May 14, 2010

Meanwhile, gold is rising ...

Will the euro bailout work? No, the bailout has slowed the euro’s slip, but it hasn’t solved the problem. That’s what the gold market seems to think, in fact the price of gold is rising against every major currency, not just the embattled euro. This, according to Royal Bank of Scotland foreign exchange strategist Greg Gibbs, is because the market sees the true scale of the sovereign risk problem, the solution and fallout:

If the market won’t buy the government bonds, the central banks have to. There is no other choice. The alternative is just too damaging for the economy to contemplate. If the central banks don’t buy the debt, then governments are forced into a budget surplus (a surplus is required to cover interest payments on existing debt). Imagine the carnage if major economies were forced from double digit deficits to surplus, you are talking Great Depression type scenario or worse.

Even getting close to that outcome is too bad to consider, so when borrowing costs start to rise, as they did recently in the Eurozone periphery, making borrowing difficult, the contagion spreads to equities and global asset markets. This forced the Eurozone governments to promise to throw money at the problem. The US$ 1 trillion bailout package only has some credibility because it involves core countries and the IMF which still have relatively low borrowing costs. However, the package would have little bite if the ECB were not involved. The ECB’s purchase of government bonds (monetization) is critical. It is the most credible source of funds since it creates the money.

It is undoubtedly true that the actions of the ECB this week make it clearer than ever what the real threat of the sovereign debt problem globally is. All countries, not just the Eurozone, when push comes to shove, when bond yields start to rise because of sovereign default risks, will force their central banks to buy the bonds (monetize). You can talk all you like about sterilization, but when the central bank is forced into this path, you can be sure they will not be raising cash rates. They will aim for negative real rates, and until the fiscal house is put back into order, they will aim for nominal GDP growth. Whether this arises from higher inflation or real growth will be of second order importance.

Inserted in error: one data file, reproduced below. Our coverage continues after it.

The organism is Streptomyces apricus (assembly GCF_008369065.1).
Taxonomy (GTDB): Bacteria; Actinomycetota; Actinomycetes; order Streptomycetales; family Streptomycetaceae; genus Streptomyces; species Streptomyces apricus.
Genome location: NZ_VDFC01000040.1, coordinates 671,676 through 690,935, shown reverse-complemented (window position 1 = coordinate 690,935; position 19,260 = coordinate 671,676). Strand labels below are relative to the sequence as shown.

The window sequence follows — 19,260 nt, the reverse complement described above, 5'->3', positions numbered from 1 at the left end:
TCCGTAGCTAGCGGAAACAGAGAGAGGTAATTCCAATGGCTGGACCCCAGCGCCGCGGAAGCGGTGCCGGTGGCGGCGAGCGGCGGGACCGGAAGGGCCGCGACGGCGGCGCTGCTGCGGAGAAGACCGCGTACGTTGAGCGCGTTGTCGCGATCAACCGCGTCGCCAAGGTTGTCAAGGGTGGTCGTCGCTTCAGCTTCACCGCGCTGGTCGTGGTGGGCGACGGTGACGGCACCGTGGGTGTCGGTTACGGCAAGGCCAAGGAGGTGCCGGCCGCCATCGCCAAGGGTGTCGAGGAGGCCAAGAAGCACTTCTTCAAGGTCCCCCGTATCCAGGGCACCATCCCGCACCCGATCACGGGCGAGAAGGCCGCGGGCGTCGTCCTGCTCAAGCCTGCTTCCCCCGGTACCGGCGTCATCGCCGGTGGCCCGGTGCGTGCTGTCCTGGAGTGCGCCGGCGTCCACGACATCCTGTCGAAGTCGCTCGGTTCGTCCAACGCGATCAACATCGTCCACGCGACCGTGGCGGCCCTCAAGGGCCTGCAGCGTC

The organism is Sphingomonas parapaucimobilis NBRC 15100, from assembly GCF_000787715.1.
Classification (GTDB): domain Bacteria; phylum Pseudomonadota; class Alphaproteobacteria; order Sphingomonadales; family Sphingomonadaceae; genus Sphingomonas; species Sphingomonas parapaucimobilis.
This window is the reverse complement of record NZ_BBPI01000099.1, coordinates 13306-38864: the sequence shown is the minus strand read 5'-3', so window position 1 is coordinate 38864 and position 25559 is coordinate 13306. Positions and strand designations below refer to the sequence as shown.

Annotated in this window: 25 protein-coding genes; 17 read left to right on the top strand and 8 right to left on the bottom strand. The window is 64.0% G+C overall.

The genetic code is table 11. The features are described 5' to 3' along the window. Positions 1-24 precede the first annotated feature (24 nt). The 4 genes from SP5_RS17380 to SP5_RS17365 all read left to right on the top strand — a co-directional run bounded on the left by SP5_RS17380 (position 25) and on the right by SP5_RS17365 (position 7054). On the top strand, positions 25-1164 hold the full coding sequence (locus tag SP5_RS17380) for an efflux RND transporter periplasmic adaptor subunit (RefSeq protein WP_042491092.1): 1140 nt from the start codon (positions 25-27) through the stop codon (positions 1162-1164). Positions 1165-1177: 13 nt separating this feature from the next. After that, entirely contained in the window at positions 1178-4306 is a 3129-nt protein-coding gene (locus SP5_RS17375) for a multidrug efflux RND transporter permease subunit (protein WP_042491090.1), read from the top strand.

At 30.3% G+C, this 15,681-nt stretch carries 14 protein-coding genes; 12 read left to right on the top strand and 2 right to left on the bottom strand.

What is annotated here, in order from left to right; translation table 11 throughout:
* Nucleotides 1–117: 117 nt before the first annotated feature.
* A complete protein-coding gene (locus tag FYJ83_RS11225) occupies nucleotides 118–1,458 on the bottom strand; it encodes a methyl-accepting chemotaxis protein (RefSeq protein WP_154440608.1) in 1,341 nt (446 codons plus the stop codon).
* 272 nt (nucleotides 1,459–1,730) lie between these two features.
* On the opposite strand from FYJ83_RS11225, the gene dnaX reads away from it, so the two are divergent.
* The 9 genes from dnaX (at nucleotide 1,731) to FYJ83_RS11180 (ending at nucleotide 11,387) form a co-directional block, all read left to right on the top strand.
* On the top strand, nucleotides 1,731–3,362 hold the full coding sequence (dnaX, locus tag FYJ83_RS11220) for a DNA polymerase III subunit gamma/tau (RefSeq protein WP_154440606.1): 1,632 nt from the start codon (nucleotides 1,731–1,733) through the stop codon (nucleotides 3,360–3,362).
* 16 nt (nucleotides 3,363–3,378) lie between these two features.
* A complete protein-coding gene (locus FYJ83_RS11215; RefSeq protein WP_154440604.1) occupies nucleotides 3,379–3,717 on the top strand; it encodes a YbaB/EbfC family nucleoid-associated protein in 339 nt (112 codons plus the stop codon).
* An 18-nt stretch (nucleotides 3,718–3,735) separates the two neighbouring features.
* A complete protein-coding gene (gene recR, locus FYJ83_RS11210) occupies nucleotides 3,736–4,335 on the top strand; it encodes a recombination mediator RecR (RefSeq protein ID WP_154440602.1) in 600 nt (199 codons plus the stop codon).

Even though inflation is yet to break out, the price of gold is telling us that this threat is very real over the longer term. People rightly so do not trust fiat money anymore.

Via Chicago Blog.

1 comment:

  1. It could also be maintained that had credit been virtually free in Europe as it has been in the USA and even in Great Britain during the crisis, things wouldn't have become quite so bad in the euro zone.
    For the last four years the euro has been over-valued by pumped up interest rates in order to 'render it credible' and, one also suspects, to promote it as an international alternative to the dollar. This Bundesbank economic policy seems to have caused more harm than good, certainly regarding the European stock-exchanges and the State members whose relied on exports have continually suffered as a result, even before the crisis really set in.
    What measures were taken during the crisis by the ECB were too late and insufficient. The euro zone will be the last continent to painfully drag itself out of the crisis, and it's certainly not there yet.

    Ironically it was/is the Greek disaster with other issues that's finally dragging the value of the euro down to its true level. If it's impossible to cure the debt disease by making it even worse, at least the real, even belated, value of the euro, will be better than nothing (provided the ECB refrain from raising the interest rates again).